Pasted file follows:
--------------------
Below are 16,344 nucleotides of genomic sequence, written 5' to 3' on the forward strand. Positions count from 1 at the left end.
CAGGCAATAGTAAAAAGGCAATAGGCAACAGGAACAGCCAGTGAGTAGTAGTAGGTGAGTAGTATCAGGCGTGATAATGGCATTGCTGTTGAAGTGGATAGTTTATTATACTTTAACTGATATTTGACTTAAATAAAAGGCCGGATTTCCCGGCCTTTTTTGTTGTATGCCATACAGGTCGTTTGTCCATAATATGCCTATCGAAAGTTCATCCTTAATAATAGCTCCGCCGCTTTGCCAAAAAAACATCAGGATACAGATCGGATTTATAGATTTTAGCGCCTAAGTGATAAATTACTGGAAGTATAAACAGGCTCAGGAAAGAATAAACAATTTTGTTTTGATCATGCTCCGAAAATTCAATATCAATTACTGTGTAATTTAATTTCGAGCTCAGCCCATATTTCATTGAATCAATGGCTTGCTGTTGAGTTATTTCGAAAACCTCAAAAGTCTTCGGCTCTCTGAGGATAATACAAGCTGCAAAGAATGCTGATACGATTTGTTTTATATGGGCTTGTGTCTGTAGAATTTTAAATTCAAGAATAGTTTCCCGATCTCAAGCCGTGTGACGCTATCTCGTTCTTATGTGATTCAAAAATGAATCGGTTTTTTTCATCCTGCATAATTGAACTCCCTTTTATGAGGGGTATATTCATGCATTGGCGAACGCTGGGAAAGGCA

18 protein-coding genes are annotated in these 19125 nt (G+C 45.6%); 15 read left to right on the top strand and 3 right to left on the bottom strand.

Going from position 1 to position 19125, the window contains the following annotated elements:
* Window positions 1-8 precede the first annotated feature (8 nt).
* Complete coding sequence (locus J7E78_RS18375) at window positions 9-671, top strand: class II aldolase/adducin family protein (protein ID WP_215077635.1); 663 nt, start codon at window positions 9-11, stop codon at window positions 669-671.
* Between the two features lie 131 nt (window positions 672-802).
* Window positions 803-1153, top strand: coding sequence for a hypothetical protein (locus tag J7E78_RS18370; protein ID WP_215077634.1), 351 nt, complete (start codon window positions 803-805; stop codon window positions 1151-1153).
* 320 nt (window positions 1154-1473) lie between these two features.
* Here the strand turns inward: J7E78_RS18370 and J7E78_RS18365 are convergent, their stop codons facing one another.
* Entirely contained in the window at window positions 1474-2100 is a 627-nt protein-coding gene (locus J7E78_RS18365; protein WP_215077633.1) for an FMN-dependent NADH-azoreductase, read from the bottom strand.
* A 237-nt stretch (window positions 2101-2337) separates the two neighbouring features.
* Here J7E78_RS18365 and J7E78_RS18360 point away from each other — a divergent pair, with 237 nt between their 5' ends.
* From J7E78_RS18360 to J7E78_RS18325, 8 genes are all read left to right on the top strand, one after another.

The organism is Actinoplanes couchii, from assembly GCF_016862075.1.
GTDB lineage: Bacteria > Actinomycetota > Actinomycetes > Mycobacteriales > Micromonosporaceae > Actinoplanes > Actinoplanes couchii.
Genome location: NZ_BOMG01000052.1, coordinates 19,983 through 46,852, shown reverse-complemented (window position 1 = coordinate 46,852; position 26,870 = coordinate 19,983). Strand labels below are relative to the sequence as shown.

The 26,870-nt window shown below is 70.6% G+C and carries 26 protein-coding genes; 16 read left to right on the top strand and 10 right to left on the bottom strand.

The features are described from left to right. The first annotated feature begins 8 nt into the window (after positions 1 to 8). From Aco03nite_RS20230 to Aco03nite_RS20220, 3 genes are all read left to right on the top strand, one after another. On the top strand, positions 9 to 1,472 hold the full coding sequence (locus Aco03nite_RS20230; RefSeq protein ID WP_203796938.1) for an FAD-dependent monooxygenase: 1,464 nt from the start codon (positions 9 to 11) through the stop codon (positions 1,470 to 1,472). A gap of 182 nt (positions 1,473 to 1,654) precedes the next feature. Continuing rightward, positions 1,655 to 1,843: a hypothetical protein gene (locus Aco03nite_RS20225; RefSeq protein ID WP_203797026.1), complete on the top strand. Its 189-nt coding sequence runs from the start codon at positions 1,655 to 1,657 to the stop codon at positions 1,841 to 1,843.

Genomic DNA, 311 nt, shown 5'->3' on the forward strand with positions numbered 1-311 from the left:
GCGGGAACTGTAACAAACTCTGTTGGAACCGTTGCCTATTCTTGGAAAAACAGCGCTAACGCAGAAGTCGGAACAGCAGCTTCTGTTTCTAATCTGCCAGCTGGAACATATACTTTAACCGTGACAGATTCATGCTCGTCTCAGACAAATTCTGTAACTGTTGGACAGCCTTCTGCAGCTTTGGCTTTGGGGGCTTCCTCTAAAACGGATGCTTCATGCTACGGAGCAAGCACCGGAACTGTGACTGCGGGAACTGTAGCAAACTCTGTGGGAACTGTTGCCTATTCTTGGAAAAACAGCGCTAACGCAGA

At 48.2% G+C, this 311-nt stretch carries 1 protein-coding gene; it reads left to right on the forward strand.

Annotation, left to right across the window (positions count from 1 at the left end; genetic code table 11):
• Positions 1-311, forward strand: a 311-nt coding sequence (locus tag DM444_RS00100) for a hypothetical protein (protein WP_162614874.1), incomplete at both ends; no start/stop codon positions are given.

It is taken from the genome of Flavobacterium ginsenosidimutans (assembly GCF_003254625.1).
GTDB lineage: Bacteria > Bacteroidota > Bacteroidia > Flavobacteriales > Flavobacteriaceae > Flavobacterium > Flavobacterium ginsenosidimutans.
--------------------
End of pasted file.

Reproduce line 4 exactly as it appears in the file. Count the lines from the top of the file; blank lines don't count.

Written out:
Going from position 1 to position 19125, the window contains the following annotated elements: